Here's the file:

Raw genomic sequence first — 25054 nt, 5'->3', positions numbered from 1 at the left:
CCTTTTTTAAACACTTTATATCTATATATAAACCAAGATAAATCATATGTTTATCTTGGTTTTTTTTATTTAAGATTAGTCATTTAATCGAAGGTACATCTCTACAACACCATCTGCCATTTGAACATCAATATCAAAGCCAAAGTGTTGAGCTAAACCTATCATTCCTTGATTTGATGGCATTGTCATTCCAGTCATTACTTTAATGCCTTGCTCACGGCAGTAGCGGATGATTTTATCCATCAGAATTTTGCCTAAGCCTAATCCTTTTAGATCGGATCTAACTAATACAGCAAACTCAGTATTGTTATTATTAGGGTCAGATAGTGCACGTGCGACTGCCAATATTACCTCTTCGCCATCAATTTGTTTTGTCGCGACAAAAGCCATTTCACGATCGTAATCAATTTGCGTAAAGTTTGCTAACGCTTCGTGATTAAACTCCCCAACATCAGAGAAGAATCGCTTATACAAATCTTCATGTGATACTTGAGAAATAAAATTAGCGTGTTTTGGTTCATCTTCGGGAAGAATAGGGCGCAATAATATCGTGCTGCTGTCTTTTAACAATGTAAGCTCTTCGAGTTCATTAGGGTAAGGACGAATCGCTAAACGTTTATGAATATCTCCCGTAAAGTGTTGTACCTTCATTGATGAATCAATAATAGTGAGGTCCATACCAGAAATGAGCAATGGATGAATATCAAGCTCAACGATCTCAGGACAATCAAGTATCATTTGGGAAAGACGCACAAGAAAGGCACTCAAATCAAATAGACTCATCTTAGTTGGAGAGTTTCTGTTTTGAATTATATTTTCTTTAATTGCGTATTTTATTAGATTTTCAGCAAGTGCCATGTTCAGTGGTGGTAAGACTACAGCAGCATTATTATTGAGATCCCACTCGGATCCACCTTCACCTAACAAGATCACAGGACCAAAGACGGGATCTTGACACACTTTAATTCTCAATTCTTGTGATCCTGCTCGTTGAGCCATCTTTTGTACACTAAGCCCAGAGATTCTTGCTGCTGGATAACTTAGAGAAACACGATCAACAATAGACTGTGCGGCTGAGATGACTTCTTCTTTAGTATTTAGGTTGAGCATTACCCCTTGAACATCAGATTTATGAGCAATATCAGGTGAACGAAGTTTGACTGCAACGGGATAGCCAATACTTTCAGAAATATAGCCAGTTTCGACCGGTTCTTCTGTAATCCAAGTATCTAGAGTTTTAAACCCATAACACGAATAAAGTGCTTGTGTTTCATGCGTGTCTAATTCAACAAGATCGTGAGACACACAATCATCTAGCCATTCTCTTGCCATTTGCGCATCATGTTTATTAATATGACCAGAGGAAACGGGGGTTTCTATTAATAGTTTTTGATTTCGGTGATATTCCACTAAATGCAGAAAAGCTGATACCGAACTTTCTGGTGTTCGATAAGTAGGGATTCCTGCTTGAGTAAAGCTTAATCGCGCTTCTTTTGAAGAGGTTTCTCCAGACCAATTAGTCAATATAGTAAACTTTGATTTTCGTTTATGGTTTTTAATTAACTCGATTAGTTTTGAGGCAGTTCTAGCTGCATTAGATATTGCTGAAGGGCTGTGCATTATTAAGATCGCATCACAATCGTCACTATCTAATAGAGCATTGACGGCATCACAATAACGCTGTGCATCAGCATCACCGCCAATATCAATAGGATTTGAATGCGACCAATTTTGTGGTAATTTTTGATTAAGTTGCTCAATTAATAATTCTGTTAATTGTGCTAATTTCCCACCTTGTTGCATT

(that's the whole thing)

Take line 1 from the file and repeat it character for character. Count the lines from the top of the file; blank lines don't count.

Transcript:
Raw genomic sequence first — 25054 nt, 5'->3', positions numbered from 1 at the left: